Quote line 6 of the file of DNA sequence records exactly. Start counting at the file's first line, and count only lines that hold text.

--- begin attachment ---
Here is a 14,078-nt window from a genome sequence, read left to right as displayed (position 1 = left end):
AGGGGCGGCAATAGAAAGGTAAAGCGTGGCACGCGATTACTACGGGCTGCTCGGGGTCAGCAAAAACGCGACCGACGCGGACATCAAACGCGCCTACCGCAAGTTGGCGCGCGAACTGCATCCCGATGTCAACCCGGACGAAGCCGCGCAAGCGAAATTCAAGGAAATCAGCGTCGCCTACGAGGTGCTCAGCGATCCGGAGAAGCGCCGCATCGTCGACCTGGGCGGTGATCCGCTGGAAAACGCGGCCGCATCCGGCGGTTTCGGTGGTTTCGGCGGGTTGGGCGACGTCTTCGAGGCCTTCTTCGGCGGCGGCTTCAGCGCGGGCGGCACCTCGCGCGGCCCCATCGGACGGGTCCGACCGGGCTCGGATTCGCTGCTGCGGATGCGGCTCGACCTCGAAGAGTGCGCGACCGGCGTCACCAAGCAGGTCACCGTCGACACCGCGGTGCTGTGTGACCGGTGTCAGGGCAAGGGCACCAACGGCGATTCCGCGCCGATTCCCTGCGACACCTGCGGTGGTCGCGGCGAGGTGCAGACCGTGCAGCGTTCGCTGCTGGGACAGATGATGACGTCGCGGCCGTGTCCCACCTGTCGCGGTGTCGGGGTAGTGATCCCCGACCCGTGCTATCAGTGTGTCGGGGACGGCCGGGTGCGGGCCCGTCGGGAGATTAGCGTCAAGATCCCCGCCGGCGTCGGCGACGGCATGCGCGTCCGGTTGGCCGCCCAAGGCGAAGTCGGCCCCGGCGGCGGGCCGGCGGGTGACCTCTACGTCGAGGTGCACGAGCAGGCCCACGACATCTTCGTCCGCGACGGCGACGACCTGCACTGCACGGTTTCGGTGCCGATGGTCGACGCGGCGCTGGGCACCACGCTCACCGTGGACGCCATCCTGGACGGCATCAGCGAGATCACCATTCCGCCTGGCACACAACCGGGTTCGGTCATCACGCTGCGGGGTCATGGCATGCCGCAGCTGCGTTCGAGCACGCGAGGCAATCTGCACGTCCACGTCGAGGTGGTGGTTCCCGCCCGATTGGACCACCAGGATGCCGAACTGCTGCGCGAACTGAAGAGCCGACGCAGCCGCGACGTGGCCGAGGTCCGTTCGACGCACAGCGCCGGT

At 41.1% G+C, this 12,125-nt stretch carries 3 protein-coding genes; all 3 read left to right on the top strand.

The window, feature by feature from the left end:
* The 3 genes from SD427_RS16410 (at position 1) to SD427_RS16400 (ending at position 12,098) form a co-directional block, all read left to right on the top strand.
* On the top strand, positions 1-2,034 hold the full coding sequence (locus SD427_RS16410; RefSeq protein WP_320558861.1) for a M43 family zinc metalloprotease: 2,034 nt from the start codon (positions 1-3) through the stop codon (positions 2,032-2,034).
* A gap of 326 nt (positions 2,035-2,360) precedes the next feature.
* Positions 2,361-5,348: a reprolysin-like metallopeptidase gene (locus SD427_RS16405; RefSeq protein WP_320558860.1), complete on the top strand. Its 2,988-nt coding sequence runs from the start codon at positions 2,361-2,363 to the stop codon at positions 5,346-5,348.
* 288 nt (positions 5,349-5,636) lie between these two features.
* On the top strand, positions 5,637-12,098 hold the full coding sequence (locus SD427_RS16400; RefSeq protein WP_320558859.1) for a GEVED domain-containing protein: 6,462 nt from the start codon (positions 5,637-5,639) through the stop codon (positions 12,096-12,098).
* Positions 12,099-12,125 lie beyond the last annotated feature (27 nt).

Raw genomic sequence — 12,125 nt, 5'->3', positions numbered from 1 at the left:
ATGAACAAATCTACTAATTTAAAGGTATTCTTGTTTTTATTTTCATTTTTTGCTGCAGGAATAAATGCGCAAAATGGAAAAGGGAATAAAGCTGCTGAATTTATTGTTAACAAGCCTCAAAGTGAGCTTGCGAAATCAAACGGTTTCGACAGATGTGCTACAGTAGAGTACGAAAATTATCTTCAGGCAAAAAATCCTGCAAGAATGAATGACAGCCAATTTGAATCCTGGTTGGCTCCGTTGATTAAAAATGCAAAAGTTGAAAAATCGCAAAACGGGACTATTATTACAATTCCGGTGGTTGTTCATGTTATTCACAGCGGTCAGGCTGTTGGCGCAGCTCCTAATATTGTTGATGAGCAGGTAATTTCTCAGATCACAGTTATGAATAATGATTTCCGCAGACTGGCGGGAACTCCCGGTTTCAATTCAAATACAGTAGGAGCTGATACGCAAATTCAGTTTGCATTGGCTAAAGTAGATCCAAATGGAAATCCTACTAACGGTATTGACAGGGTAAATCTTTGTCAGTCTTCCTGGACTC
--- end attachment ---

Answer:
* On the top strand, positions 1-2,034 hold the full coding sequence (locus SD427_RS16410; RefSeq protein WP_320558861.1) for a M43 family zinc metalloprotease: 2,034 nt from the start codon (positions 1-3) through the stop codon (positions 2,032-2,034).